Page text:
The first two days went pretty well, actually. I was able to collapse the chaos of virtual school-plus-work into a spreadsheet, and then … reality actually conformed itself, more or less, to that spreadsheet!
(That seldom happens, so I take time to savor it when it does.)
The best part of day two involved a summer assignment my older son finished a little late: “As a family, talk about an event in the news and how it relates to your faith.” Continue reading “to show up”
Yesterday afternoon, my sister shared with me a video that gave me words. In doing so, it took a load off both mind and heart.
Before I tell you about the video, I must first tell you about the load …
about which it will, I’ll caution you, likely be unpleasant to read.
— the load —
I’d begun the morning reflecting how completely I abhor the private corporation that is the Democrats—not those who vote Democrat, no, but the Democratic machine itself. By this I mean those with the power to draft its platforms;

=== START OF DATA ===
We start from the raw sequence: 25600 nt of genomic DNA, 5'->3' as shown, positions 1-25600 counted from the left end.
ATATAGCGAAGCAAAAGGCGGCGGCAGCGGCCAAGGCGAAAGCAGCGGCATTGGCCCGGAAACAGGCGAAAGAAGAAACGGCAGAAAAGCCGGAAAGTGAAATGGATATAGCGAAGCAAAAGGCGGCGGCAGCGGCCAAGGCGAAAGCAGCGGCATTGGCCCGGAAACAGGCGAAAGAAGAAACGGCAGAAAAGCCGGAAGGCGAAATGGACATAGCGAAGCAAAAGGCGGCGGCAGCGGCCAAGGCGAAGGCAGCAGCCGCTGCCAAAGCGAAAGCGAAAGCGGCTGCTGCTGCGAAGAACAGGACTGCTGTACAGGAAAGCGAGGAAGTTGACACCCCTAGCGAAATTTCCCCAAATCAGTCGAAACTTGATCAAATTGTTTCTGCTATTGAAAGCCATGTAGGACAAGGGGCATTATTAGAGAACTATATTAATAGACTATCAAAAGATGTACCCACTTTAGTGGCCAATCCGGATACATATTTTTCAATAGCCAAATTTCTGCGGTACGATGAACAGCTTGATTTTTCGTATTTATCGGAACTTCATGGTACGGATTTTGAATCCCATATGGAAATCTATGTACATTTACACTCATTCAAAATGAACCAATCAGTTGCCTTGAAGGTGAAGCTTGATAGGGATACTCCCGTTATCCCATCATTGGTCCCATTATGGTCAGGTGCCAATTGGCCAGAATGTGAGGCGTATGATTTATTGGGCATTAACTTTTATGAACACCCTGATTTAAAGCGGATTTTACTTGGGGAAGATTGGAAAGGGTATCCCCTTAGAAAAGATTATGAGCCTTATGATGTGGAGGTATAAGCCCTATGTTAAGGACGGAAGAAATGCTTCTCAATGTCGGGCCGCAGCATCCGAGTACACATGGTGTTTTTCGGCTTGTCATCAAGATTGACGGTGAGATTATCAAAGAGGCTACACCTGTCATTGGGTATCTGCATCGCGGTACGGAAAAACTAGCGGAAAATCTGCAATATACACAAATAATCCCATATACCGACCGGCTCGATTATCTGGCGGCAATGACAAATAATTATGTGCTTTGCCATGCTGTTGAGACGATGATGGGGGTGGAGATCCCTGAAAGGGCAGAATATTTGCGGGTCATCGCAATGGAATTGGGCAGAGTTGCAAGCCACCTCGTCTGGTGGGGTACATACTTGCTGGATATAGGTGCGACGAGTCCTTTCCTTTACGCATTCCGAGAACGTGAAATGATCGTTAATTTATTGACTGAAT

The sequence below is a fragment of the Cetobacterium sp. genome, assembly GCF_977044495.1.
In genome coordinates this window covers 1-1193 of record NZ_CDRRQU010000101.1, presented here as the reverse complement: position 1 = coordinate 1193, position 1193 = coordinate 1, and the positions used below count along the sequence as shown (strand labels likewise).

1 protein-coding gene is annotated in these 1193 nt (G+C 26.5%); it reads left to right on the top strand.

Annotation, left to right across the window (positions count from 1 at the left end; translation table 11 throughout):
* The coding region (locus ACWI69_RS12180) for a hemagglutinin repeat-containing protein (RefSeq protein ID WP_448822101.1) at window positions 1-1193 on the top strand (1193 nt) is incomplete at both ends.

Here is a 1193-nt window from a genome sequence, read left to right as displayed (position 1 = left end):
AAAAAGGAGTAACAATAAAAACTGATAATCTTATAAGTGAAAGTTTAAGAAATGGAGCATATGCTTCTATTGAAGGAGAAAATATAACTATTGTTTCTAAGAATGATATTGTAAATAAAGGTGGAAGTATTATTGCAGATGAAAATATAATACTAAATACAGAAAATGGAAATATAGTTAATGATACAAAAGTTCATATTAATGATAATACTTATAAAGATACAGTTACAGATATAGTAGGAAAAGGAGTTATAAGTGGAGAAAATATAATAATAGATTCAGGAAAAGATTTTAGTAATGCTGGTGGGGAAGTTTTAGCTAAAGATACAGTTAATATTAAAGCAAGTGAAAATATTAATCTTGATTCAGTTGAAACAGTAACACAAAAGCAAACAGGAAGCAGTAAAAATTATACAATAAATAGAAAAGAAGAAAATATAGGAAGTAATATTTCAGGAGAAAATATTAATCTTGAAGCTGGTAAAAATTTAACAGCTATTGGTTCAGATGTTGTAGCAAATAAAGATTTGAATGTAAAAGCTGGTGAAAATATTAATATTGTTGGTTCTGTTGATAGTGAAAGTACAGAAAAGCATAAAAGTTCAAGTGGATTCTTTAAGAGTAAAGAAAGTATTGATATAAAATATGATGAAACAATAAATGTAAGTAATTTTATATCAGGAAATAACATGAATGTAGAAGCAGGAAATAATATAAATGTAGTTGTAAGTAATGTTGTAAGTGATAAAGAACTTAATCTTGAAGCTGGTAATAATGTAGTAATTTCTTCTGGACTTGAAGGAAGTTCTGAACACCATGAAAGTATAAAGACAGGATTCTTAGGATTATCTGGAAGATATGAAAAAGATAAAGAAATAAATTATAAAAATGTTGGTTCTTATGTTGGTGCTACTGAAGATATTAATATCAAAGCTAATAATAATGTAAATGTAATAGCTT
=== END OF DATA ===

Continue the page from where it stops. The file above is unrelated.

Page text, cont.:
those who routinely take actions that benefit people with massive power while further depriving the economically powerless any prospect for structural dignity;
those who call themselves the good guys while epsteining as a way of life.
As I’ve been clear about here, I grew up in deep poverty. That poverty paved the way for predation; as members of the vast U.S. underclass, my siblings and I were preyed upon by numerous predators. As I wrote in one post on my old blog, “The poor mom who cannot afford to feed her children cannot possibly afford an attorney,” a fact on which predators gleefully act.
Coupling my childhood learning with ample book learning the last four years, I am crystal clear on the many ways that machine has long acted to increase the suffering of those already suffering most. Continue reading “to vote and”